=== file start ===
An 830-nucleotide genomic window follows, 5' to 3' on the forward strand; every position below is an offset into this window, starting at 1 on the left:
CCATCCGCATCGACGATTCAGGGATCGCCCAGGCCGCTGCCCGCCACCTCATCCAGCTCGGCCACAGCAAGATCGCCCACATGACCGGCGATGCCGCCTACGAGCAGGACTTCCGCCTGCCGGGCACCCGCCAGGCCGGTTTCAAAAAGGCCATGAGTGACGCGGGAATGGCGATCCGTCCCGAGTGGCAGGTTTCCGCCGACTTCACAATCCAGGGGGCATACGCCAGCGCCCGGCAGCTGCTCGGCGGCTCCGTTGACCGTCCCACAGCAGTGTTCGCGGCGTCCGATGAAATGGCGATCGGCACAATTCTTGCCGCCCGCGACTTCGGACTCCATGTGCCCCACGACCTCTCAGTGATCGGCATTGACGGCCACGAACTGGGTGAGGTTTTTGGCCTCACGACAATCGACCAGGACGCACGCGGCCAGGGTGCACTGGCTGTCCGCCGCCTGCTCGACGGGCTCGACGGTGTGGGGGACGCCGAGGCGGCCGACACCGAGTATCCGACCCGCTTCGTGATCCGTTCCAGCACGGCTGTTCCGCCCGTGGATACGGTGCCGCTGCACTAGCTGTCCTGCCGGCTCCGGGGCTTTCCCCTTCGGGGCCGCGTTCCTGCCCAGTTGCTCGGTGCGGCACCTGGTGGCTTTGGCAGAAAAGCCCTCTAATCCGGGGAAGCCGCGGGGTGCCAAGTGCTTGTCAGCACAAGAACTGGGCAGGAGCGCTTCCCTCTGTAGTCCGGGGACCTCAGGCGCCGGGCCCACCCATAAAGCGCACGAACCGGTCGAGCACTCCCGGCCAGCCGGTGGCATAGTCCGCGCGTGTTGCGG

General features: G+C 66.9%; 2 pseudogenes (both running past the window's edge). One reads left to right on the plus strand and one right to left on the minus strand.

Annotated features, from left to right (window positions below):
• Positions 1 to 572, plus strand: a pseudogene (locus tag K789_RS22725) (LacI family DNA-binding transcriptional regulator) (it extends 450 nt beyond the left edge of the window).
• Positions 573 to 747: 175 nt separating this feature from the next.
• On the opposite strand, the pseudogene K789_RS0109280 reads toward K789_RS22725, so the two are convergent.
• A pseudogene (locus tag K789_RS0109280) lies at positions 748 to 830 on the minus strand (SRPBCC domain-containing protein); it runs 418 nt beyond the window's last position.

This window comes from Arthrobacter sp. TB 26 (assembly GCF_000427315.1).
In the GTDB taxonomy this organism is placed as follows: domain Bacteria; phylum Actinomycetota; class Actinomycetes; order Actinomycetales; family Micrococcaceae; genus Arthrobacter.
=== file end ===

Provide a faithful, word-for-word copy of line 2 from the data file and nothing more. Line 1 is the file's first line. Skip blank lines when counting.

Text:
CCATCCGCATCGACGATTCAGGGATCGCCCAGGCCGCTGCCCGCCACCTCATCCAGCTCGGCCACAGCAAGATCGCCCACATGACCGGCGATGCCGCCTACGAGCAGGACTTCCGCCTGCCGGGCACCCGCCAGGCCGGTTTCAAAAAGGCCATGAGTGACGCGGGAATGGCGATCCGTCCCGAGTGGCAGGTTTCCGCCGACTTCACAATCCAGGGGGCATACGCCAGCGCCCGGCAGCTGCTCGGCGGCTCCGTTGACCGTCCCACAGCAGTGTTCGCGGCGTCCGATGAAATGGCGATCGGCACAATTCTTGCCGCCCGCGACTTCGGACTCCATGTGCCCCACGACCTCTCAGTGATCGGCATTGACGGCCACGAACTGGGTGAGGTTTTTGGCCTCACGACAATCGACCAGGACGCACGCGGCCAGGGTGCACTGGCTGTCCGCCGCCTGCTCGACGGGCTCGACGGTGTGGGGGACGCCGAGGCGGCCGACACCGAGTATCCGACCCGCTTCGTGATCCGTTCCAGCACGGCTGTTCCGCCCGTGGATACGGTGCCGCTGCACTAGCTGTCCTGCCGGCTCCGGGGCTTTCCCCTTCGGGGCCGCGTTCCTGCCCAGTTGCTCGGTGCGGCACCTGGTGGCTTTGGCAGAAAAGCCCTCTAATCCGGGGAAGCCGCGGGGTGCCAAGTGCTTGTCAGCACAAGAACTGGGCAGGAGCGCTTCCCTCTGTAGTCCGGGGACCTCAGGCGCCGGGCCCACCCATAAAGCGCACGAACCGGTCGAGCACTCCCGGCCAGCCGGTGGCATAGTCCGCGCGTGTTGCGG